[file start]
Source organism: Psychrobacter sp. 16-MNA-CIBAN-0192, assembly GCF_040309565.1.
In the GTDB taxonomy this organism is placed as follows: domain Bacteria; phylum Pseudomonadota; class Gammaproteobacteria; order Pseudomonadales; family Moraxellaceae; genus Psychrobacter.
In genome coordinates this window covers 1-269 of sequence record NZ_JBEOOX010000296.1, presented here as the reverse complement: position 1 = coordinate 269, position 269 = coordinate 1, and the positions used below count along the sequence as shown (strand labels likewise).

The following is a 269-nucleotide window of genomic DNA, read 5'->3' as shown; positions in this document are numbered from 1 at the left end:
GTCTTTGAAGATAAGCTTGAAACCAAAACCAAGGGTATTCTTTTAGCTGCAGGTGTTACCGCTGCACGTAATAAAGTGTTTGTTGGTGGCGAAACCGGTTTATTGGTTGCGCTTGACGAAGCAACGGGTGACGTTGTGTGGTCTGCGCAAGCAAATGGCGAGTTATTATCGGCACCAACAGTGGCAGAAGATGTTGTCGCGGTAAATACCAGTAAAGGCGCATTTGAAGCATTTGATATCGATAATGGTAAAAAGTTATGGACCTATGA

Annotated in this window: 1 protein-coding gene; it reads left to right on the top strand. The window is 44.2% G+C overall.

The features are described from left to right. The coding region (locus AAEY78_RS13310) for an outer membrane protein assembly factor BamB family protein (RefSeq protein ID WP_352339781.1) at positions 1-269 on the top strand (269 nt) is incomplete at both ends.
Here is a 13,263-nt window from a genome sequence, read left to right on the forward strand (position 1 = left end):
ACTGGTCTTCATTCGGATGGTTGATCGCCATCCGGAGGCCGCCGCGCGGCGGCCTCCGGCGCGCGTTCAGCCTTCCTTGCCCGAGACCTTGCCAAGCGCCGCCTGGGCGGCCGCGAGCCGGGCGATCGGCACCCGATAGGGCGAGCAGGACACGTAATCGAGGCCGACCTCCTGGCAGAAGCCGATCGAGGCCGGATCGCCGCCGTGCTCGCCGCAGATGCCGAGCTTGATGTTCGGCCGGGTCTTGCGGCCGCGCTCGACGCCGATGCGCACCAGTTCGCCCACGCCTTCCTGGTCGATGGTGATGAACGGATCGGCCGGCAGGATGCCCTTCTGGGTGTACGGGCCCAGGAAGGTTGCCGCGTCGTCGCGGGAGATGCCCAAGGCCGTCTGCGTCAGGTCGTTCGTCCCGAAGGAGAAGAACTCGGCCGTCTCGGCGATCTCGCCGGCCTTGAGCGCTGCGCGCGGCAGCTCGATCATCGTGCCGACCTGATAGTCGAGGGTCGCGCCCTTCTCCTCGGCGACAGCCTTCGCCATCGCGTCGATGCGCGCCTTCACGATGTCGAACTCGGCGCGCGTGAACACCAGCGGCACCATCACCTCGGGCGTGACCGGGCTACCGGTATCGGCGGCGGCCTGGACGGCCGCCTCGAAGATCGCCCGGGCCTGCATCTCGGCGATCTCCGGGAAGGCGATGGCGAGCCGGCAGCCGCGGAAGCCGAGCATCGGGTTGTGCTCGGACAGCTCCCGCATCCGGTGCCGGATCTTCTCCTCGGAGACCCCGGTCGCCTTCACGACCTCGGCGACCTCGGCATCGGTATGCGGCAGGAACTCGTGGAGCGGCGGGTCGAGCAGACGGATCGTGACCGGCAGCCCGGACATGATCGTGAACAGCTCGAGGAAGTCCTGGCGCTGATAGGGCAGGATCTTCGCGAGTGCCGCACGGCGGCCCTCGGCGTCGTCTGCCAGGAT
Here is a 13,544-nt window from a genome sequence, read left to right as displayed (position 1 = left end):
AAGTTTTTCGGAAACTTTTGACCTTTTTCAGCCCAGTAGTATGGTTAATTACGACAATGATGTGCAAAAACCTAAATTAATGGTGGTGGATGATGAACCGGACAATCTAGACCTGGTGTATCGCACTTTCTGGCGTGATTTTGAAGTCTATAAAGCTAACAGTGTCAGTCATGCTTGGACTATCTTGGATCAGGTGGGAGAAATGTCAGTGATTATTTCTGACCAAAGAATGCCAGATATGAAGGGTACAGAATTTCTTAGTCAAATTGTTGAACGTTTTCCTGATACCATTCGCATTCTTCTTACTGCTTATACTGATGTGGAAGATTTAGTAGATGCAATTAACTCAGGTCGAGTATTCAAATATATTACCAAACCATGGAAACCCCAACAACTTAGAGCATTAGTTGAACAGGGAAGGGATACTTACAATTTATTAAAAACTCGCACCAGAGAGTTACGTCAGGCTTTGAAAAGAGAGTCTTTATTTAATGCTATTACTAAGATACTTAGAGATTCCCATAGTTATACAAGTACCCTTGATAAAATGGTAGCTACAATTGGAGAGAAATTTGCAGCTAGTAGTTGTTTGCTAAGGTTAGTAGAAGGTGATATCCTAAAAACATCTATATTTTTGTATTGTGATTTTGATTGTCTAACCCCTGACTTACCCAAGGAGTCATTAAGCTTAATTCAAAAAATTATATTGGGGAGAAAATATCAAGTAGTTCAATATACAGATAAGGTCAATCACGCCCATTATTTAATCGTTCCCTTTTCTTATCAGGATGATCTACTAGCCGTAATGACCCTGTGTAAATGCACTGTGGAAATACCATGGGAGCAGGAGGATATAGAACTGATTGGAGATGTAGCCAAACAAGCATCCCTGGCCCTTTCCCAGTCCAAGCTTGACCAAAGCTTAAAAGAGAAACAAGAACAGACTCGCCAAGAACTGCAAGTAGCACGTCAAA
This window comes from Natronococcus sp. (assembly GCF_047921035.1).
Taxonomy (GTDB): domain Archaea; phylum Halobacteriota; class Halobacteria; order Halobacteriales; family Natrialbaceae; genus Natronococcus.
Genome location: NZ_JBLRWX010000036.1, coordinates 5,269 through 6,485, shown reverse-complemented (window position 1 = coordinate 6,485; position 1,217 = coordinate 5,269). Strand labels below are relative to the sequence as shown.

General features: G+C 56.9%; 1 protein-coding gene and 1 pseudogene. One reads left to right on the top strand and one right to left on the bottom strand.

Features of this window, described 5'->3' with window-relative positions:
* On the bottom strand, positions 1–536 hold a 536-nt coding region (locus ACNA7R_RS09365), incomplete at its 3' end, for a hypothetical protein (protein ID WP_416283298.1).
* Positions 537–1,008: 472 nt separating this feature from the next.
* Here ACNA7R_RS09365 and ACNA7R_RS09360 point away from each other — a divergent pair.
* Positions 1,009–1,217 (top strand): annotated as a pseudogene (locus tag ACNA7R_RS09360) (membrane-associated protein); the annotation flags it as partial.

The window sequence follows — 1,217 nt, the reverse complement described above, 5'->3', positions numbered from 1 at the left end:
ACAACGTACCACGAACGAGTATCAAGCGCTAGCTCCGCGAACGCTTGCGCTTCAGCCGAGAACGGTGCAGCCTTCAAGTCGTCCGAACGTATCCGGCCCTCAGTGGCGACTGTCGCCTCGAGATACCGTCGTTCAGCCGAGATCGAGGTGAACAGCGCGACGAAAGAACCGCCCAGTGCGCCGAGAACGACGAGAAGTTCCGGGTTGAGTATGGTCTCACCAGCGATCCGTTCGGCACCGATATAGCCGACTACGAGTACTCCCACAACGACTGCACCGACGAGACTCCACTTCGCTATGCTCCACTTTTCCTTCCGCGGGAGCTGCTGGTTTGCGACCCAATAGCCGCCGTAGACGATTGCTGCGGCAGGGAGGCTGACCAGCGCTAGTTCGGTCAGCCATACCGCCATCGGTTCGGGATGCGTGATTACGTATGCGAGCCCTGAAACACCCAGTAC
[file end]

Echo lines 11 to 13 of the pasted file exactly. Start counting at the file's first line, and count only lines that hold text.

AAGTTTTTCGGAAACTTTTGACCTTTTTCAGCCCAGTAGTATGGTTAATTACGACAATGATGTGCAAAAACCTAAATTAATGGTGGTGGATGATGAACCGGACAATCTAGACCTGGTGTATCGCACTTTCTGGCGTGATTTTGAAGTCTATAAAGCTAACAGTGTCAGTCATGCTTGGACTATCTTGGATCAGGTGGGAGAAATGTCAGTGATTATTTCTGACCAAAGAATGCCAGATATGAAGGGTACAGAATTTCTTAGTCAAATTGTTGAACGTTTTCCTGATACCATTCGCATTCTTCTTACTGCTTATACTGATGTGGAAGATTTAGTAGATGCAATTAACTCAGGTCGAGTATTCAAATATATTACCAAACCATGGAAACCCCAACAACTTAGAGCATTAGTTGAACAGGGAAGGGATACTTACAATTTATTAAAAACTCGCACCAGAGAGTTACGTCAGGCTTTGAAAAGAGAGTCTTTATTTAATGCTATTACTAAGATACTTAGAGATTCCCATAGTTATACAAGTACCCTTGATAAAATGGTAGCTACAATTGGAGAGAAATTTGCAGCTAGTAGTTGTTTGCTAAGGTTAGTAGAAGGTGATATCCTAAAAACATCTATATTTTTGTATTGTGATTTTGATTGTCTAACCCCTGACTTACCCAAGGAGTCATTAAGCTTAATTCAAAAAATTATATTGGGGAGAAAATATCAAGTAGTTCAATATACAGATAAGGTCAATCACGCCCATTATTTAATCGTTCCCTTTTCTTATCAGGATGATCTACTAGCCGTAATGACCCTGTGTAAATGCACTGTGGAAATACCATGGGAGCAGGAGGATATAGAACTGATTGGAGATGTAGCCAAACAAGCATCCCTGGCCCTTTCCCAGTCCAAGCTTGACCAAAGCTTAAAAGAGAAACAAGAACAGACTCGCCAAGAACTGCAAGTAGCACGTCAAA
This window comes from Natronococcus sp. (assembly GCF_047921035.1).
Taxonomy (GTDB): domain Archaea; phylum Halobacteriota; class Halobacteria; order Halobacteriales; family Natrialbaceae; genus Natronococcus.